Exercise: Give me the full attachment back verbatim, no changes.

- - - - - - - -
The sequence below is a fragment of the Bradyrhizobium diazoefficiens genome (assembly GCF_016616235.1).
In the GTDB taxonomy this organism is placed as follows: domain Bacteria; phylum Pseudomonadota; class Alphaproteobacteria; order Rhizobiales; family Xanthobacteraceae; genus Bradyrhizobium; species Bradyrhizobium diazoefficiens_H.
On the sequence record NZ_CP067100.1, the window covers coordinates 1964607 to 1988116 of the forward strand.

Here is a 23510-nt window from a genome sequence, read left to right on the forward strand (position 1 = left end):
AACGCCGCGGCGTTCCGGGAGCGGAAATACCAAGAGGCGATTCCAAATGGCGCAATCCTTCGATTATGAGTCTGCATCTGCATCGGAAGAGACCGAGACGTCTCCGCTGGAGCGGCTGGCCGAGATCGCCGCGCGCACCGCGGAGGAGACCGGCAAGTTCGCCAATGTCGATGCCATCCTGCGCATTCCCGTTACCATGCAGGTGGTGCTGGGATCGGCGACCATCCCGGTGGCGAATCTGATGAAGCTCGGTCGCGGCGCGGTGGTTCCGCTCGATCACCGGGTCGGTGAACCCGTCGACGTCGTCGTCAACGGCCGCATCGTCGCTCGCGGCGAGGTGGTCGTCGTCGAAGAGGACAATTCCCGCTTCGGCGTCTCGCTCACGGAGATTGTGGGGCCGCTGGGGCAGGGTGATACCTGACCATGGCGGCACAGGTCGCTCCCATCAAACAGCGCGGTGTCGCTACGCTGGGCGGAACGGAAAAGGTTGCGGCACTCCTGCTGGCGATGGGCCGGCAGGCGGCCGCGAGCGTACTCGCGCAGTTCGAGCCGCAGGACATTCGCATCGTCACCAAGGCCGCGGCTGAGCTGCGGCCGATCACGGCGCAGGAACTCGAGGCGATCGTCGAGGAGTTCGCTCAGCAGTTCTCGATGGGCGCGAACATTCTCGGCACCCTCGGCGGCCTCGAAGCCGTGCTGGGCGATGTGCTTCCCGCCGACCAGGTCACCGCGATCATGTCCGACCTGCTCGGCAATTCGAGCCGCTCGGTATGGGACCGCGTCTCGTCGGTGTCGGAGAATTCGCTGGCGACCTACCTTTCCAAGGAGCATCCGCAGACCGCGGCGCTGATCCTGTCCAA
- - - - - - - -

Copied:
The sequence below is a fragment of the Bradyrhizobium diazoefficiens genome (assembly GCF_016616235.1).
In the GTDB taxonomy this organism is placed as follows: domain Bacteria; phylum Pseudomonadota; class Alphaproteobacteria; order Rhizobiales; family Xanthobacteraceae; genus Bradyrhizobium; species Bradyrhizobium diazoefficiens_H.
On the sequence record NZ_CP067100.1, the window covers coordinates 1964607 to 1988116 of the forward strand.

Here is a 23510-nt window from a genome sequence, read left to right on the forward strand (position 1 = left end):
AACGCCGCGGCGTTCCGGGAGCGGAAATACCAAGAGGCGATTCCAAATGGCGCAATCCTTCGATTATGAGTCTGCATCTGCATCGGAAGAGACCGAGACGTCTCCGCTGGAGCGGCTGGCCGAGATCGCCGCGCGCACCGCGGAGGAGACCGGCAAGTTCGCCAATGTCGATGCCATCCTGCGCATTCCCGTTACCATGCAGGTGGTGCTGGGATCGGCGACCATCCCGGTGGCGAATCTGATGAAGCTCGGTCGCGGCGCGGTGGTTCCGCTCGATCACCGGGTCGGTGAACCCGTCGACGTCGTCGTCAACGGCCGCATCGTCGCTCGCGGCGAGGTGGTCGTCGTCGAAGAGGACAATTCCCGCTTCGGCGTCTCGCTCACGGAGATTGTGGGGCCGCTGGGGCAGGGTGATACCTGACCATGGCGGCACAGGTCGCTCCCATCAAACAGCGCGGTGTCGCTACGCTGGGCGGAACGGAAAAGGTTGCGGCACTCCTGCTGGCGATGGGCCGGCAGGCGGCCGCGAGCGTACTCGCGCAGTTCGAGCCGCAGGACATTCGCATCGTCACCAAGGCCGCGGCTGAGCTGCGGCCGATCACGGCGCAGGAACTCGAGGCGATCGTCGAGGAGTTCGCTCAGCAGTTCTCGATGGGCGCGAACATTCTCGGCACCCTCGGCGGCCTCGAAGCCGTGCTGGGCGATGTGCTTCCCGCCGACCAGGTCACCGCGATCATGTCCGACCTGCTCGGCAATTCGAGCCGCTCGGTATGGGACCGCGTCTCGTCGGTGTCGGAGAATTCGCTGGCGACCTACCTTTCCAAGGAGCATCCGCAGACCGCGGCGCTGATCCTGTCCAA